BiG TeA PaRtY Member Volunteers
at Local Park Cleanup & Plant Tending Day
(and learns about sustainable approaches to storm water management)
by Valerie Keller
|Here I am with some of the organizers standing in the ‘retention basin’ – I’m 2nd from right|
I live near a few city parks, but this one is something special.
Last year this public playground was transformed from what had been a cement playground with outdated equipment, very little grass or other vegetation, and a traditional cement basketball court in the Pennsport section of South Philadelphia.
The old playground and pool was converted to a state-of-the-art green project, now called Herron Playground, that is a model site to demonstrate the broader plans for the greening of Philadelphia. It employs porous paving for sidewalks and basketball court, recycled material as playground surface, drainage beds and pipes to carry excess water into a retention basin full of native plant species, and islands of vegetation for retaining water and slowing runoff.
Herron Playground is a fantastic example of trying to mimic nature’s methods of dealing with excessive storm water in an urban environment where for generations most land has been paved over with impervious surfaces (cement or asphalt or other paving materials which water cannot penetrate), causing major problems when there is a heavy rainfall and water has nowhere to go, so it just sheets off into the street and rushes into the nearest storm drain, overloading the city’s sewer system often just from the first inch of rain of a typical rainstorm.
This can cause flooding of city streets and of the river itself, but also this leads directly to polluting the waterways – also the source of drinking water in Philadelphia – since a lot of that water flows over dirty streets and sidewalks and parking lots, picking up dirt and trash and car fluids along the way and then traveling straight to the rivers taking all that gunk with it.
The old way of thinking would be that we should just install bigger pipes, but that would be a huge construction project, digging up streets and city lots, and creating traffic, parking and quality of life issues for years to come (including air pollution and water pollution just from the construction itself!). Not to mention it would be very expensive.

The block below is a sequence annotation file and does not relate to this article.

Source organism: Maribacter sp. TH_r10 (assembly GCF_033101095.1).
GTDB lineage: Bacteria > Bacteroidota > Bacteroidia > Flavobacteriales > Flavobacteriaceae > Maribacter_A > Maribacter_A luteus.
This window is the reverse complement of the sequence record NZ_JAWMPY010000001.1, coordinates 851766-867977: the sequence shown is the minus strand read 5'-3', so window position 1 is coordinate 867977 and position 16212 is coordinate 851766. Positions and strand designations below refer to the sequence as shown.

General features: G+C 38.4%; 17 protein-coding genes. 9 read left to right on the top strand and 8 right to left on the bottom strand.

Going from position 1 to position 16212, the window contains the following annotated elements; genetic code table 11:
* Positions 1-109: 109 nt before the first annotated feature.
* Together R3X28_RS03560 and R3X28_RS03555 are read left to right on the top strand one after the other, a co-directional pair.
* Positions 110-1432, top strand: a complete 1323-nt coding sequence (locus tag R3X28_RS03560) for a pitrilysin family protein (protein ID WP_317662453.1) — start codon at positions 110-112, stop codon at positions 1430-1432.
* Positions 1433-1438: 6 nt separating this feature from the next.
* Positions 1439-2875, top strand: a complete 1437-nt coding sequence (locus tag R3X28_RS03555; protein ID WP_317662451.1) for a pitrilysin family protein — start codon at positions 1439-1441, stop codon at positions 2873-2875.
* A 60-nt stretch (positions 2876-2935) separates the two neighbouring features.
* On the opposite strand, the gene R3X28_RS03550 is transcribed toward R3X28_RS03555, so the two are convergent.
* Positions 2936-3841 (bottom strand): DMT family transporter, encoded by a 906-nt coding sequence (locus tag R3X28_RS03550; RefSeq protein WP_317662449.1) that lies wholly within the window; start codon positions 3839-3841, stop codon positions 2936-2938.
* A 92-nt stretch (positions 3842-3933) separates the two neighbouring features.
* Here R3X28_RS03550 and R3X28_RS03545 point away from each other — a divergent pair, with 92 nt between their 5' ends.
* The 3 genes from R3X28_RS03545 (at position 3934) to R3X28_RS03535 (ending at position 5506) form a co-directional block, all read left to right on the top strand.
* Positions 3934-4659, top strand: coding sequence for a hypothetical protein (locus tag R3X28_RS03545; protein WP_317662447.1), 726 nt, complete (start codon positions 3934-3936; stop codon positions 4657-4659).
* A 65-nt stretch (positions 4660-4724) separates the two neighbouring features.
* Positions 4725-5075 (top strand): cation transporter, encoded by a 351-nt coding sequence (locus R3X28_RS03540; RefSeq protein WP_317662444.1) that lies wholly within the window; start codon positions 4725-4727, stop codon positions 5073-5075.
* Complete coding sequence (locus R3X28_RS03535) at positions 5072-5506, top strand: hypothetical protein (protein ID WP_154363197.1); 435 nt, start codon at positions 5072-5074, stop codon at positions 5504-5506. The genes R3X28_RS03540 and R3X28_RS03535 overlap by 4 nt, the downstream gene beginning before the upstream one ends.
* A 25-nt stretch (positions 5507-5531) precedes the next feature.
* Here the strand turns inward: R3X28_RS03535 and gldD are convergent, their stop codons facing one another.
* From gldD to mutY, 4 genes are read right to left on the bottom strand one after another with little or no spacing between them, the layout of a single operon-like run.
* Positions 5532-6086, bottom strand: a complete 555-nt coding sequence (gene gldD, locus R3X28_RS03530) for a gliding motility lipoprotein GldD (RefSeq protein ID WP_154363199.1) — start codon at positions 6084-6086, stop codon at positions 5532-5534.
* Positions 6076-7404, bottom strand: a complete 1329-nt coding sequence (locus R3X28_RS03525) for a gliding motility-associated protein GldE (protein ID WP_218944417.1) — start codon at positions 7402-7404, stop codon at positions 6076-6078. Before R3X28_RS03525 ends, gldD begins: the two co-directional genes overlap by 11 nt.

Luckily there are a host of organizations dedicated to a happier, healthier approach to Philly’s storm water runoff issues that, if enacted all over the city, could make Philly a new paragon of sustainable green infrastructure.
Herron Playground is a prime example of using a combination of methods to deal rainwater as it falls. The main goal is to slow the water down and absorb as much of it as possible on-site, leaving very little overflow to enter the storm drainage system.
Herron Park boasts porous pavements that water filters through and then that water is both dispersed into the soil and held in underground natural basins. The playground surfaces are made from recycled materials that look like wood chips and also absorb water, and there are islands of vegetation throughout, since trees and flowers help hold drops of rainwater and thus slow the water down in its path to the ground, and they also absorb water with their roots, as well as providing shade and beauty for people who use the park.
|Here I am trimming last year’s flowers to make room for new growth|
Herron Playground also has a porous asphalt basketball court, which not only was built with storm water management in mind, but is also has the added perk of being quieter than a traditional asphalt court because it is less of a hard, solid surface and thus absorbs the sound of running feet and dribbling balls.
The basketball court was specially designed with a water filtration and retention system built underneath, so the water that works its way through the porous surface moves between rocks and fills a basin under the ground. Then if there is a heavy rainfall with more water than that underground storage system can hold, the court has a drainage system around the perimeter so excess water is channeled into a retention basin, which is a planted area that is a little bit lower than the rest of the park, forming a sort of shallow valley that is filled with native vegetation, specially selected for its ability to handle extremes of dryness or excessive moisture [see photo at the top of this article].
Because of all these storm water management systems, it’s estimated that this park takes care of 80-85% of its rainfall, so only the remaining 15-20% ends up in the city storm drains, some of which feed straight to the Delaware River. Not only that, but the overflow that does make its way into the river has been cleaned because it has been filtered through earth, rocks, and other porous materials, so less pollution is winding up in the river.
Although it is sad that we have so disrupted nature’s perfect plan to deal with rainstorms, projects like Herron Playground prove that if we look to nature for clues, we can construct smarter surfaces and restore some of the missing plant life to help return our most paved-over areas back to a state of sustainable storm water management.
For more info on the greening of Philadelphia:
Philadelphia Horticultural Society’s Philadelphia Green project,
For more info on Herron Park:
phillyplaygrounds blog article “Waves of happy kids: Herron Park sprayground“
cenews.com article “Sustainable, urban stormwater management“